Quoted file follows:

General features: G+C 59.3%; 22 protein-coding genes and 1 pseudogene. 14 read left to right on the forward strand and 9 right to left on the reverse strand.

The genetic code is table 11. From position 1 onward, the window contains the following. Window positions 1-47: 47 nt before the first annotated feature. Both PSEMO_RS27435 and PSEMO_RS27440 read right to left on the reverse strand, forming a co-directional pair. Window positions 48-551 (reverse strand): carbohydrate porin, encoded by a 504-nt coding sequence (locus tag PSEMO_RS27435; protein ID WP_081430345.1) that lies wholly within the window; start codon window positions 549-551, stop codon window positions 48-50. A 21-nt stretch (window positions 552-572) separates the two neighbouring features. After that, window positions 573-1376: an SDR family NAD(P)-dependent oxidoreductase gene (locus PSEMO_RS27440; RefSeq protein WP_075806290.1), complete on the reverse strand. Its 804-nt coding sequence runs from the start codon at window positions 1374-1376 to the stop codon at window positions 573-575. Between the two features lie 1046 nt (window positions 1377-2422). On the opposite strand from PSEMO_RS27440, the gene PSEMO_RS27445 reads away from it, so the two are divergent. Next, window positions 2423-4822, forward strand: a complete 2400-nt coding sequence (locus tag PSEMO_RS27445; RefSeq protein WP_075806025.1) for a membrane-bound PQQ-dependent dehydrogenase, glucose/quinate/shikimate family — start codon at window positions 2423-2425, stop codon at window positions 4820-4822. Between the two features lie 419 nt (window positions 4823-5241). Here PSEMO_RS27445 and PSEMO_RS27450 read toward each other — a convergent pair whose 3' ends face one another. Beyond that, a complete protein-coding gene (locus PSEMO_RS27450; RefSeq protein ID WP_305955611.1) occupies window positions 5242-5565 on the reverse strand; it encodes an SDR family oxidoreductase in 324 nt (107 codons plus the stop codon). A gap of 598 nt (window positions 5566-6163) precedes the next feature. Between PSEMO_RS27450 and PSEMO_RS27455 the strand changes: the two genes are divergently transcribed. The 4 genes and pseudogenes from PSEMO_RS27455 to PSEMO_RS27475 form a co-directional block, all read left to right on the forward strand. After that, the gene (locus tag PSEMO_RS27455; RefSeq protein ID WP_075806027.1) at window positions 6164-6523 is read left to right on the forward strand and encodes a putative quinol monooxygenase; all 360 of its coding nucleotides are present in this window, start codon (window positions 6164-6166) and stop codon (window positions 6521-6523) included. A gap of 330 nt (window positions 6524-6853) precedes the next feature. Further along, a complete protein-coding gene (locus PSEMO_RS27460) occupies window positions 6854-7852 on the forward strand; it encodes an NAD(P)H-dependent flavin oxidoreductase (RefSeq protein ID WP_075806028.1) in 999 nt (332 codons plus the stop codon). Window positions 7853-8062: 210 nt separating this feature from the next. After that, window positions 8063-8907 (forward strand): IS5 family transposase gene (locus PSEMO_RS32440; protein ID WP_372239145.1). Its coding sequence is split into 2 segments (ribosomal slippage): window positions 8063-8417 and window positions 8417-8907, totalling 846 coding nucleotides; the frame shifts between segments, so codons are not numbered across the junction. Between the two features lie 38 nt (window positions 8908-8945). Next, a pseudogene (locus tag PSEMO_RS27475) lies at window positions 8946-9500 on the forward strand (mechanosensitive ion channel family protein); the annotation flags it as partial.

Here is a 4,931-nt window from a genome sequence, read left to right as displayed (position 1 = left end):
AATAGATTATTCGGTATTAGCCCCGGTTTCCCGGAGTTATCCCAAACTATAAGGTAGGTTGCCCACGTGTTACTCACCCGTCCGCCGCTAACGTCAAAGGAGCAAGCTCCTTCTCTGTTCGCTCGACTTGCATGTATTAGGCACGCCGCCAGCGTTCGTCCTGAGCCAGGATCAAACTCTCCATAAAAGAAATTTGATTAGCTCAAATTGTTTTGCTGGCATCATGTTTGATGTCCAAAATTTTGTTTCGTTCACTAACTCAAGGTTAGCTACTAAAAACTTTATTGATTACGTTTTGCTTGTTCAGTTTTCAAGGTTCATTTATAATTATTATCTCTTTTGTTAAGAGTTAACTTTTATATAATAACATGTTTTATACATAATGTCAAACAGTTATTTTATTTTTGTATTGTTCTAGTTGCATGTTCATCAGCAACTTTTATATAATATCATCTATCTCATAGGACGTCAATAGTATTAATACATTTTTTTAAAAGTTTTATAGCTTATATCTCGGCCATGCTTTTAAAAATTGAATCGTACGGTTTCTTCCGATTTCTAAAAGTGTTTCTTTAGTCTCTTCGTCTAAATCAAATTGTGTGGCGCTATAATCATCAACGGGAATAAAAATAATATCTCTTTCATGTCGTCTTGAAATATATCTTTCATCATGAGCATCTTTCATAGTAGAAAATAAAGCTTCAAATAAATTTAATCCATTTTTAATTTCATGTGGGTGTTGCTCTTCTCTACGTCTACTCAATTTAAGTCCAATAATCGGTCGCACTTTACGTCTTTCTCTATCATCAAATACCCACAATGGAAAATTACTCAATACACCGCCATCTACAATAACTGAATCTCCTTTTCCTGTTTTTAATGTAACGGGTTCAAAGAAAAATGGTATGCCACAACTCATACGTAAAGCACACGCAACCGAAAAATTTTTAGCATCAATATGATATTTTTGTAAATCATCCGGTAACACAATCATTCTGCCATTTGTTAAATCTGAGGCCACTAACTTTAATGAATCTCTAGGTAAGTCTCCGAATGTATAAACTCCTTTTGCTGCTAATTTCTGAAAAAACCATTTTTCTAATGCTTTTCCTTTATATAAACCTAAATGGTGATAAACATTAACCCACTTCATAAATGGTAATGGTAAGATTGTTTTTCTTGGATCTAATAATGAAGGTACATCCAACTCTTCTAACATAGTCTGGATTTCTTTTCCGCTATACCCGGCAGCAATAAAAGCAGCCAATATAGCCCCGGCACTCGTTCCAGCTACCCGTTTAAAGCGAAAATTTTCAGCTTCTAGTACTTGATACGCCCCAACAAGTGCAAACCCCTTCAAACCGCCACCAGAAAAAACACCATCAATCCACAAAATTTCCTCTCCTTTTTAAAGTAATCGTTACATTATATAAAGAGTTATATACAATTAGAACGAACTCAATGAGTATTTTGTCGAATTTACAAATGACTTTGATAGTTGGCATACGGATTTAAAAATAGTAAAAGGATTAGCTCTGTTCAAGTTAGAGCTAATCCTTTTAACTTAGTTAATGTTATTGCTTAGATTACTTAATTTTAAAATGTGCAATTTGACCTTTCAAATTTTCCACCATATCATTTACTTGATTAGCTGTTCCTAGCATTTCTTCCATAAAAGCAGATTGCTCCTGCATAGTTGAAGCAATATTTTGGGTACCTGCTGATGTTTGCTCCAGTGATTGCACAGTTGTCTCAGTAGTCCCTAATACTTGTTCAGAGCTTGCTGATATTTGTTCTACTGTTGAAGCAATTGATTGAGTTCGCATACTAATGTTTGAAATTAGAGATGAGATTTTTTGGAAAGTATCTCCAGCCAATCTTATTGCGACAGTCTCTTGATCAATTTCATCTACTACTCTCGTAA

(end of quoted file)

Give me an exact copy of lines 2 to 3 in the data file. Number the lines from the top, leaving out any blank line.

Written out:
The genetic code is table 11. From position 1 onward, the window contains the following. Window positions 1-47: 47 nt before the first annotated feature. Both PSEMO_RS27435 and PSEMO_RS27440 read right to left on the reverse strand, forming a co-directional pair. Window positions 48-551 (reverse strand): carbohydrate porin, encoded by a 504-nt coding sequence (locus tag PSEMO_RS27435; protein ID WP_081430345.1) that lies wholly within the window; start codon window positions 549-551, stop codon window positions 48-50. A 21-nt stretch (window positions 552-572) separates the two neighbouring features. After that, window positions 573-1376: an SDR family NAD(P)-dependent oxidoreductase gene (locus PSEMO_RS27440; RefSeq protein WP_075806290.1), complete on the reverse strand. Its 804-nt coding sequence runs from the start codon at window positions 1374-1376 to the stop codon at window positions 573-575. Between the two features lie 1046 nt (window positions 1377-2422). On the opposite strand from PSEMO_RS27440, the gene PSEMO_RS27445 reads away from it, so the two are divergent. Next, window positions 2423-4822, forward strand: a complete 2400-nt coding sequence (locus tag PSEMO_RS27445; RefSeq protein WP_075806025.1) for a membrane-bound PQQ-dependent dehydrogenase, glucose/quinate/shikimate family — start codon at window positions 2423-2425, stop codon at window positions 4820-4822. Between the two features lie 419 nt (window positions 4823-5241). Here PSEMO_RS27445 and PSEMO_RS27450 read toward each other — a convergent pair whose 3' ends face one another. Beyond that, a complete protein-coding gene (locus PSEMO_RS27450; RefSeq protein ID WP_305955611.1) occupies window positions 5242-5565 on the reverse strand; it encodes an SDR family oxidoreductase in 324 nt (107 codons plus the stop codon). A gap of 598 nt (window positions 5566-6163) precedes the next feature. Between PSEMO_RS27450 and PSEMO_RS27455 the strand changes: the two genes are divergently transcribed. The 4 genes and pseudogenes from PSEMO_RS27455 to PSEMO_RS27475 form a co-directional block, all read left to right on the forward strand. After that, the gene (locus tag PSEMO_RS27455; RefSeq protein ID WP_075806027.1) at window positions 6164-6523 is read left to right on the forward strand and encodes a putative quinol monooxygenase; all 360 of its coding nucleotides are present in this window, start codon (window positions 6164-6166) and stop codon (window positions 6521-6523) included. A gap of 330 nt (window positions 6524-6853) precedes the next feature. Further along, a complete protein-coding gene (locus PSEMO_RS27460) occupies window positions 6854-7852 on the forward strand; it encodes an NAD(P)H-dependent flavin oxidoreductase (RefSeq protein ID WP_075806028.1) in 999 nt (332 codons plus the stop codon). Window positions 7853-8062: 210 nt separating this feature from the next. After that, window positions 8063-8907 (forward strand): IS5 family transposase gene (locus PSEMO_RS32440; protein ID WP_372239145.1). Its coding sequence is split into 2 segments (ribosomal slippage): window positions 8063-8417 and window positions 8417-8907, totalling 846 coding nucleotides; the frame shifts between segments, so codons are not numbered across the junction. Between the two features lie 38 nt (window positions 8908-8945). Next, a pseudogene (locus tag PSEMO_RS27475) lies at window positions 8946-9500 on the forward strand (mechanosensitive ion channel family protein); the annotation flags it as partial.

Here is a 4,931-nt window from a genome sequence, read left to right as displayed (position 1 = left end):